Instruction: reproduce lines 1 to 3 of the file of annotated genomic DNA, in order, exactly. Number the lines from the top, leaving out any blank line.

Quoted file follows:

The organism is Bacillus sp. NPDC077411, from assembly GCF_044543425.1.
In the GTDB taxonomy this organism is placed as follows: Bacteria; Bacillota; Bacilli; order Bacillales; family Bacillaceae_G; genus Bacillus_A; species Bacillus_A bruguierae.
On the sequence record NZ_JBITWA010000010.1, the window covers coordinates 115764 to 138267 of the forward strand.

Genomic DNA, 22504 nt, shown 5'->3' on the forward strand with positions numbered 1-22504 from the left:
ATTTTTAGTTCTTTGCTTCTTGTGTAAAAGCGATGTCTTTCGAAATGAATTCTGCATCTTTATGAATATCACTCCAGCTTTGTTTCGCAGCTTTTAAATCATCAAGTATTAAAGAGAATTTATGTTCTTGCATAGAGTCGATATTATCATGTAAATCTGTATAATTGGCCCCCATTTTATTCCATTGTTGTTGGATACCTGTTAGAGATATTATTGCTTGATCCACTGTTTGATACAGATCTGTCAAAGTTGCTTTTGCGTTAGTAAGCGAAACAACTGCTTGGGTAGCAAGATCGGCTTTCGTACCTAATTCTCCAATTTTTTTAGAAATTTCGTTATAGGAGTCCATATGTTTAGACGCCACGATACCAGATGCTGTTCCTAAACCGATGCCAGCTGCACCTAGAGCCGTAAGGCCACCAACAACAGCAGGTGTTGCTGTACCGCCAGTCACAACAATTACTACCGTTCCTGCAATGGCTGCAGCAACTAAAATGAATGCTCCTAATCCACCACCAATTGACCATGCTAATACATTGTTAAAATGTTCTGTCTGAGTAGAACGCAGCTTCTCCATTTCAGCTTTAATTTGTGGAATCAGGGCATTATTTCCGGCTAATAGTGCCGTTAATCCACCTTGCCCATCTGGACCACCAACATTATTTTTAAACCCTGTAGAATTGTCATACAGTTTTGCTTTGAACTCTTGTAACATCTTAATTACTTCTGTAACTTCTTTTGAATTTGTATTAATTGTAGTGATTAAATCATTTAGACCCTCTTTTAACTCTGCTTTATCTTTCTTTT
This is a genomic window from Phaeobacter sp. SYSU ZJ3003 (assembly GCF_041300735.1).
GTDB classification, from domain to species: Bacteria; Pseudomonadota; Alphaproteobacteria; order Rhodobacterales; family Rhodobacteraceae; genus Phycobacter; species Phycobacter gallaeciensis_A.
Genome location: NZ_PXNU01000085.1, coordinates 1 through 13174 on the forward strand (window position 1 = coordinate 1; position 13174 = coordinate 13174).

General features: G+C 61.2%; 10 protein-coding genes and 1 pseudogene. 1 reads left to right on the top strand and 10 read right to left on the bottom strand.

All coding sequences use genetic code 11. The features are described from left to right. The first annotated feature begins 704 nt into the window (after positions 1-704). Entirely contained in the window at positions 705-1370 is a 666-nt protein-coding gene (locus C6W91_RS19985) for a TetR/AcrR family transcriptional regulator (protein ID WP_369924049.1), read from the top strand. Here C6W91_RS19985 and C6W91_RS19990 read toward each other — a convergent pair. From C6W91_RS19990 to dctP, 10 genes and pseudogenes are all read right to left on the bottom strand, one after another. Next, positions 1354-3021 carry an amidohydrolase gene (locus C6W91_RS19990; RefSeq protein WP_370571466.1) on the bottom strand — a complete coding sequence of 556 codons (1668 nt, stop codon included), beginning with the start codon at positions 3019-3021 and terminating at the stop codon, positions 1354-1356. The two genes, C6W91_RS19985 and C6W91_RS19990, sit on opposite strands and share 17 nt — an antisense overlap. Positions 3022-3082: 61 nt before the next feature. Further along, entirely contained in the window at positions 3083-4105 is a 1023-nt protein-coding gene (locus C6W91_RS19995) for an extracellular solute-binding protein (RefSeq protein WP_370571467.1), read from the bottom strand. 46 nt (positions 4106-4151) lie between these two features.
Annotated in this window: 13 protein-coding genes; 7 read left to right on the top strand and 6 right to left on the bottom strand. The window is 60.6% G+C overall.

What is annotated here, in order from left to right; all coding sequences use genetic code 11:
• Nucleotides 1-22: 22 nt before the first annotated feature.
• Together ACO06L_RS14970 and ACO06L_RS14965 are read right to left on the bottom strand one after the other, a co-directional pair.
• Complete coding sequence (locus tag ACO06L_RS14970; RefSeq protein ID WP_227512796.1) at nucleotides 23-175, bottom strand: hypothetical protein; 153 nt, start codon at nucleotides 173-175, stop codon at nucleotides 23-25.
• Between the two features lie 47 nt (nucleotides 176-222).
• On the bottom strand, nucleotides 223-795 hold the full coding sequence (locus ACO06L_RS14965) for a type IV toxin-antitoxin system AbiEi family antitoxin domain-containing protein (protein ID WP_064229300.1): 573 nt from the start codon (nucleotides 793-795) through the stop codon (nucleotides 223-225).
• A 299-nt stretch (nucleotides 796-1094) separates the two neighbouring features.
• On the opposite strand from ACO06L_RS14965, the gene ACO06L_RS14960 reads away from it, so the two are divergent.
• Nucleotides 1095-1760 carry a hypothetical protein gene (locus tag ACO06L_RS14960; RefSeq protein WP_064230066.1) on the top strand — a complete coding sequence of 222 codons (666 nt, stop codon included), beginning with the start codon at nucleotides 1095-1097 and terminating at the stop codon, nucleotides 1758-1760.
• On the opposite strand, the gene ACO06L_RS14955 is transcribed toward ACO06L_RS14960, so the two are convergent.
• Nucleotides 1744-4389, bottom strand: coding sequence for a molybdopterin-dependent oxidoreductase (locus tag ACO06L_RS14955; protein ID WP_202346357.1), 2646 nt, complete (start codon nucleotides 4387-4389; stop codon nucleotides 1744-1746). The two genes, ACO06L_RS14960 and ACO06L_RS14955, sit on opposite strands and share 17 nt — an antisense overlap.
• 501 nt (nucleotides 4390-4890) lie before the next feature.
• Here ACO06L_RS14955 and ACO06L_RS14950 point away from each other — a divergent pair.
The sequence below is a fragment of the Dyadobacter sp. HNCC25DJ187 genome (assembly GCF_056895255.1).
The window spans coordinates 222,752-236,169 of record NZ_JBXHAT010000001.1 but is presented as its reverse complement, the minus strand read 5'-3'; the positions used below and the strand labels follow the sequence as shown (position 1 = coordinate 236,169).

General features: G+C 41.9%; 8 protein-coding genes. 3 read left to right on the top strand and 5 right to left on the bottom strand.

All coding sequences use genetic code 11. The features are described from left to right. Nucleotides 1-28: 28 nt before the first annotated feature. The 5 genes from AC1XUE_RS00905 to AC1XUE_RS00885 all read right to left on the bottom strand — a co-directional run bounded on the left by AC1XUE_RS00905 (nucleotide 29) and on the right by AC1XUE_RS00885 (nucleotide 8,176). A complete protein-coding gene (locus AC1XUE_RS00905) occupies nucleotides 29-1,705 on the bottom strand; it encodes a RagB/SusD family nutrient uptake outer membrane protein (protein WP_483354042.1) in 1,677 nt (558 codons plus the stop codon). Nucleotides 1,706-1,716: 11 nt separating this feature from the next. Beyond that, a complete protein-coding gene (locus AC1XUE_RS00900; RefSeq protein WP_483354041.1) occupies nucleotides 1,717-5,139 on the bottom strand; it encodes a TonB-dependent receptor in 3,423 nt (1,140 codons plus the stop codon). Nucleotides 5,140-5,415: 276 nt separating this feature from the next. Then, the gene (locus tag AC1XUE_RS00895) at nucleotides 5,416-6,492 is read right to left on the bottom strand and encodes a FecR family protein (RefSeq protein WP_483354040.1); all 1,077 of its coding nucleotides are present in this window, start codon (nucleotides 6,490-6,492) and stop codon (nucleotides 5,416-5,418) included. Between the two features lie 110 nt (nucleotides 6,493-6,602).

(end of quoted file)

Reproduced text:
The organism is Bacillus sp. NPDC077411, from assembly GCF_044543425.1.
In the GTDB taxonomy this organism is placed as follows: Bacteria; Bacillota; Bacilli; order Bacillales; family Bacillaceae_G; genus Bacillus_A; species Bacillus_A bruguierae.
On the sequence record NZ_JBITWA010000010.1, the window covers coordinates 115764 to 138267 of the forward strand.